1. News
  2. /
  3. Gradebook

Florida education news: Charter schools, transgender rights, public comment and more

A roundup of stories from around the state.
Students at Kid's Community College, a Riverview charter school, make their way onto a basketball court for recess on May 11, 2016.
Published Sep. 11

CHARTER SCHOOLS: Student enrollment in Hillsborough County public schools continues to grow, but largely in charter schools. The publicly funded, privately run schools now account for 12.7 percent of the district’s population, up from 7.3 percent five years ago.

TRANSGENDER RIGHTS: The Pasco County school district scraps its controversial 71-page ‘best practices’ guide for the treatment of LGBTQ students. The new one-page reference sheet maintains the protections that have motivated conservative critics to pressure the School Board for new policy.

BUDGETS: The Pinellas County School Board adopts its final 2019-20 budget with a reduced property tax rate. • The Orange County School Board approves its budget without knowing how much it will be paying teachers, Spectrum 13 reports. Other districts adopting budgets include Charlotte, Citrus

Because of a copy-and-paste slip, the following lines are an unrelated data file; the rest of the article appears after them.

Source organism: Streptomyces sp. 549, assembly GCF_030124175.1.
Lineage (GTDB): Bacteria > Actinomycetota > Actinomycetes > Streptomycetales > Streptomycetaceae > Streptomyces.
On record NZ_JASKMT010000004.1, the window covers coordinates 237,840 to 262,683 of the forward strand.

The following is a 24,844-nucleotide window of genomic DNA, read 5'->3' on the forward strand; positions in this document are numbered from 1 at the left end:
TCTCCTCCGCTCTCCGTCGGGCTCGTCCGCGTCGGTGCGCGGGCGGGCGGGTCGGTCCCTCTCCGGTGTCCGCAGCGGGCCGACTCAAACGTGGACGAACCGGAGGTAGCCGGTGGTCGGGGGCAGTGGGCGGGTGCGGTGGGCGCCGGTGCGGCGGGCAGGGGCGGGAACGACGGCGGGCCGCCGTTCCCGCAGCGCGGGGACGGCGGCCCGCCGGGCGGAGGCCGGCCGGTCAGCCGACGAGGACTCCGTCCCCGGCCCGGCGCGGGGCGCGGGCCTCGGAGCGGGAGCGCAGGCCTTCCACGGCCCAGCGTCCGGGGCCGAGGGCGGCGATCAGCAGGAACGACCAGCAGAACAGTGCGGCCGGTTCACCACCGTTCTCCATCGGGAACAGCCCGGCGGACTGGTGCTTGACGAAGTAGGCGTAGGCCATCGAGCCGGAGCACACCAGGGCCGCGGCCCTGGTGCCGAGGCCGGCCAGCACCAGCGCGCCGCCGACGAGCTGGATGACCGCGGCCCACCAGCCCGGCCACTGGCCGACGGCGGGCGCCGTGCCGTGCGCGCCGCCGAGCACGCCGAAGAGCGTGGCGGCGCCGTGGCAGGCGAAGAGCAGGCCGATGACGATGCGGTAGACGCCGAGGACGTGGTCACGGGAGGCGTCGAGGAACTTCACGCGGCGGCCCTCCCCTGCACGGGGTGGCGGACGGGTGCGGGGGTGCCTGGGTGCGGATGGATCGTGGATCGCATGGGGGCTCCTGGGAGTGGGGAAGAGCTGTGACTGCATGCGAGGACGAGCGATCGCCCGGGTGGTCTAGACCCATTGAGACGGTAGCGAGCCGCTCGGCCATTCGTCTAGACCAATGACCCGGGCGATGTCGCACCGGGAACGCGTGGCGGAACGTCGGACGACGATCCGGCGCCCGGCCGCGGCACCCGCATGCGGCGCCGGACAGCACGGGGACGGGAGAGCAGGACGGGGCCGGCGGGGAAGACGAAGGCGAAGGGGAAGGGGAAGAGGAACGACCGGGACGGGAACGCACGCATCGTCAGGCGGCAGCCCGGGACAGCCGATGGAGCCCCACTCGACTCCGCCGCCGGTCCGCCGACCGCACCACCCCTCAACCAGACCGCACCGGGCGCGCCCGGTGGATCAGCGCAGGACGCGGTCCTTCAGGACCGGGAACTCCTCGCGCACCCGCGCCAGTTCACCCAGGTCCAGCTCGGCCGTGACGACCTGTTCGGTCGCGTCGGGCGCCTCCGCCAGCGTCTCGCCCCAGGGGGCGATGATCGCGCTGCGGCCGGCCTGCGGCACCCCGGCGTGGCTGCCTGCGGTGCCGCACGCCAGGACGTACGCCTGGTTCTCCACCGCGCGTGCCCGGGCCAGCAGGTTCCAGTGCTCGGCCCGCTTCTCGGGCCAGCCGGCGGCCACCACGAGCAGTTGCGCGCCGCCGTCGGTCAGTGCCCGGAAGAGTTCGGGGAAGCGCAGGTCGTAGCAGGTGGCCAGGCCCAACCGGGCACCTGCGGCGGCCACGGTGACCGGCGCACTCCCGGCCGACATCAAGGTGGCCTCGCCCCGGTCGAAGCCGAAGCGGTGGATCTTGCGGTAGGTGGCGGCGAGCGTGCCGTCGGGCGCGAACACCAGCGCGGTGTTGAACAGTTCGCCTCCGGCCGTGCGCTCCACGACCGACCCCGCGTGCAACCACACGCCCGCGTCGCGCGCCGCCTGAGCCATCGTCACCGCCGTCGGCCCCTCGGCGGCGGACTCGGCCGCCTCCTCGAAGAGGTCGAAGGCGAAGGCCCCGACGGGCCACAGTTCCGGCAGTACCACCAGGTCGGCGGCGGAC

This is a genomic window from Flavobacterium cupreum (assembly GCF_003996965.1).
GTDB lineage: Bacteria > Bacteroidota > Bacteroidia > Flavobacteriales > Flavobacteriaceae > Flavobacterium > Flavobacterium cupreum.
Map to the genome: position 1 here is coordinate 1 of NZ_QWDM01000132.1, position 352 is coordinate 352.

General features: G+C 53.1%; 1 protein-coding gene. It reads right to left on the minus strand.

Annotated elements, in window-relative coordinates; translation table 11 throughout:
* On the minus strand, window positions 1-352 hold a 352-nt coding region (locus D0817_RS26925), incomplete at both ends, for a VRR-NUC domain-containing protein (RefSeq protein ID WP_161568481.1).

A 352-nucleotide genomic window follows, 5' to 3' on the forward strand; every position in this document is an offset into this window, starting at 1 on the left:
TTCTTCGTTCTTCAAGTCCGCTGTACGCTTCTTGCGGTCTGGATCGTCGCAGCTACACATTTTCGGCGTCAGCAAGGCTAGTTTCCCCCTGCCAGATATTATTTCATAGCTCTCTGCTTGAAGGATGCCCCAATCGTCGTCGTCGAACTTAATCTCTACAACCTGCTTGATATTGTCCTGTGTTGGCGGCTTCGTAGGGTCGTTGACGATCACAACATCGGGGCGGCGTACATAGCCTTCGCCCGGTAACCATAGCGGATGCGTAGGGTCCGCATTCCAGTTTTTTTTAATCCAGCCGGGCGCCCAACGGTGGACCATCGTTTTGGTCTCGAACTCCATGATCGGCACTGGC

PUBLIC COMMENT: The Hillsborough County School Board decides to again broadcast the public comment section of its business meetings, after having removed them to allow residents to speak ‘privately’ to the board at the public sessions.

EARLY RELEASE: Pasco County students will have their first early release day, so teachers can participate in training. • The Hillsborough County school district cancels all its remaining first semester early release days to make up time missed because of Hurricane Dorian.

LOSING PATIENCE: Some Hillsborough County School Board members want to know how long they have to wait to see academic improvement at the district’s most struggling schools.

STUDENT PRIVACY: State audits indicate that too many school employees have access to student Social Security numbers without needing them, Fresh Take Florida reports. The state is working to protect the information.

SCHOOL OVERHAULS: A Leon County school serving a high poverty area begins offering added services as it converts to a community school, the Tallahassee Democrat reports. • A Bay County elementary school will expand to become a K-8 campus to serve anticipated growth at a nearby air base, WJHG reports.

‘DATA CULTURE’: Florida schools increasingly rely on student testing and assessment data to guide their instructional decisions, with a goal of boosting their state grades, Florida Politics reports.

HACKED: The Wakulla County school district’s email system is shut down after hackers invade, the Tallahassee Democrat reports.

‘IN GOD WE TRUST’: The Manatee County school district finally gets around to adopting a policy following a state requirement to post the state motto in all schools, the Bradenton Herald reports.

IN COURT: The private company fired amid accusations its training of Palm Beach County school guardians was inadequate sues the district, saying its training met district demands, the Palm Beach Post reports.